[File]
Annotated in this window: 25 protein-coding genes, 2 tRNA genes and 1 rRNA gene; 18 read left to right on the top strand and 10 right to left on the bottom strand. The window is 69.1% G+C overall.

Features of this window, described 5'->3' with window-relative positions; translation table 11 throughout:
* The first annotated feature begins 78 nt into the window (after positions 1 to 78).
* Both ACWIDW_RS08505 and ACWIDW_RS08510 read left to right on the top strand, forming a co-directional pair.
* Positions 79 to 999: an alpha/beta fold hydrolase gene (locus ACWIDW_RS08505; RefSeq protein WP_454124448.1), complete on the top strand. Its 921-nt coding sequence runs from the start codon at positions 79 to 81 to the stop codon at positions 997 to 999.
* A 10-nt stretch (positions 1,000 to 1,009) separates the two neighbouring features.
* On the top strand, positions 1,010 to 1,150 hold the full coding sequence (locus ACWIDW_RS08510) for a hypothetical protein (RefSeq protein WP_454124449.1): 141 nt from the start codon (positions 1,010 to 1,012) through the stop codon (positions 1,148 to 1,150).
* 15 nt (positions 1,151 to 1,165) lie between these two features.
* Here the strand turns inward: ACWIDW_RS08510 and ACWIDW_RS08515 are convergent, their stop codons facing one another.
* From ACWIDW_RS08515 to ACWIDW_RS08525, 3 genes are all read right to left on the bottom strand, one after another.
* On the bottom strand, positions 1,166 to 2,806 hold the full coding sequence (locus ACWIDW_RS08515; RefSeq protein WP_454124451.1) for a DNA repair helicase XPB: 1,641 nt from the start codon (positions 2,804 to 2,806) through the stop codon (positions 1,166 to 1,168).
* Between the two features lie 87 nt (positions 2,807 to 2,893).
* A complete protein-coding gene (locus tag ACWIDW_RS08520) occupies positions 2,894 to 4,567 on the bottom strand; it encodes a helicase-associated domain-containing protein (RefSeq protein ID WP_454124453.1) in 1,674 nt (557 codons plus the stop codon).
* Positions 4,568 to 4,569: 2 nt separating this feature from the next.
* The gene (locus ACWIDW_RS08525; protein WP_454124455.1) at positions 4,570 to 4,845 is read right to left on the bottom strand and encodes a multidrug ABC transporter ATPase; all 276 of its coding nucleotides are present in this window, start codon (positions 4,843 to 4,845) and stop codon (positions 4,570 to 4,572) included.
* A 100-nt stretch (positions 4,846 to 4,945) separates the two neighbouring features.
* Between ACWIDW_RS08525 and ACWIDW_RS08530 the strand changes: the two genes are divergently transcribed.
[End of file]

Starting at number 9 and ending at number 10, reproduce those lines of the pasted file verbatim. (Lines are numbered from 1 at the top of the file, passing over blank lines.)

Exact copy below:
* Here the strand turns inward: ACWIDW_RS08510 and ACWIDW_RS08515 are convergent, their stop codons facing one another.
* From ACWIDW_RS08515 to ACWIDW_RS08525, 3 genes are all read right to left on the bottom strand, one after another.